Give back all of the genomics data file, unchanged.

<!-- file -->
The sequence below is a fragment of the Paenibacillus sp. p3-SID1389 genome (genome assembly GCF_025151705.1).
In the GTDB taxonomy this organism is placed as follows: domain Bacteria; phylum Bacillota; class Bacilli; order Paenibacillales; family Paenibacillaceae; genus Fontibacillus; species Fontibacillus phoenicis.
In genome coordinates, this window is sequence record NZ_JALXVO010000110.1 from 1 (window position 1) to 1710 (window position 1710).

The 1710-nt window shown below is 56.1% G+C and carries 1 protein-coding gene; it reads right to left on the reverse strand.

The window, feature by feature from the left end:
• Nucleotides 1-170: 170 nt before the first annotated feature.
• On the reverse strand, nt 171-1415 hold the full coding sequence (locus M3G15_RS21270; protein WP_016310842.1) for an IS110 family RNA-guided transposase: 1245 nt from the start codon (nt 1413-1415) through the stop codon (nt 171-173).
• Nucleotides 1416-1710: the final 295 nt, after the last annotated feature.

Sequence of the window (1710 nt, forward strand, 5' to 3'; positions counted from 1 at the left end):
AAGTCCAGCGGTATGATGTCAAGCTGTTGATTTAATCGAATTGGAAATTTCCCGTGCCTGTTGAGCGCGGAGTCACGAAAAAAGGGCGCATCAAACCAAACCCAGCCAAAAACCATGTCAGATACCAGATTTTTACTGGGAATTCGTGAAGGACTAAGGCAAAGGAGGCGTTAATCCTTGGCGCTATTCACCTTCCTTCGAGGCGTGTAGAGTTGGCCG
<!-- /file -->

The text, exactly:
The sequence below is a fragment of the Paenibacillus sp. p3-SID1389 genome (genome assembly GCF_025151705.1).
In the GTDB taxonomy this organism is placed as follows: domain Bacteria; phylum Bacillota; class Bacilli; order Paenibacillales; family Paenibacillaceae; genus Fontibacillus; species Fontibacillus phoenicis.
In genome coordinates, this window is sequence record NZ_JALXVO010000110.1 from 1 (window position 1) to 1710 (window position 1710).

The 1710-nt window shown below is 56.1% G+C and carries 1 protein-coding gene; it reads right to left on the reverse strand.

The window, feature by feature from the left end:
• Nucleotides 1-170: 170 nt before the first annotated feature.
• On the reverse strand, nt 171-1415 hold the full coding sequence (locus M3G15_RS21270; protein WP_016310842.1) for an IS110 family RNA-guided transposase: 1245 nt from the start codon (nt 1413-1415) through the stop codon (nt 171-173).
• Nucleotides 1416-1710: the final 295 nt, after the last annotated feature.

Sequence of the window (1710 nt, forward strand, 5' to 3'; positions counted from 1 at the left end):
AAGTCCAGCGGTATGATGTCAAGCTGTTGATTTAATCGAATTGGAAATTTCCCGTGCCTGTTGAGCGCGGAGTCACGAAAAAAGGGCGCATCAAACCAAACCCAGCCAAAAACCATGTCAGATACCAGATTTTTACTGGGAATTCGTGAAGGACTAAGGCAAAGGAGGCGTTAATCCTTGGCGCTATTCACCTTCCTTCGAGGCGTGTAGAGTTGGCCG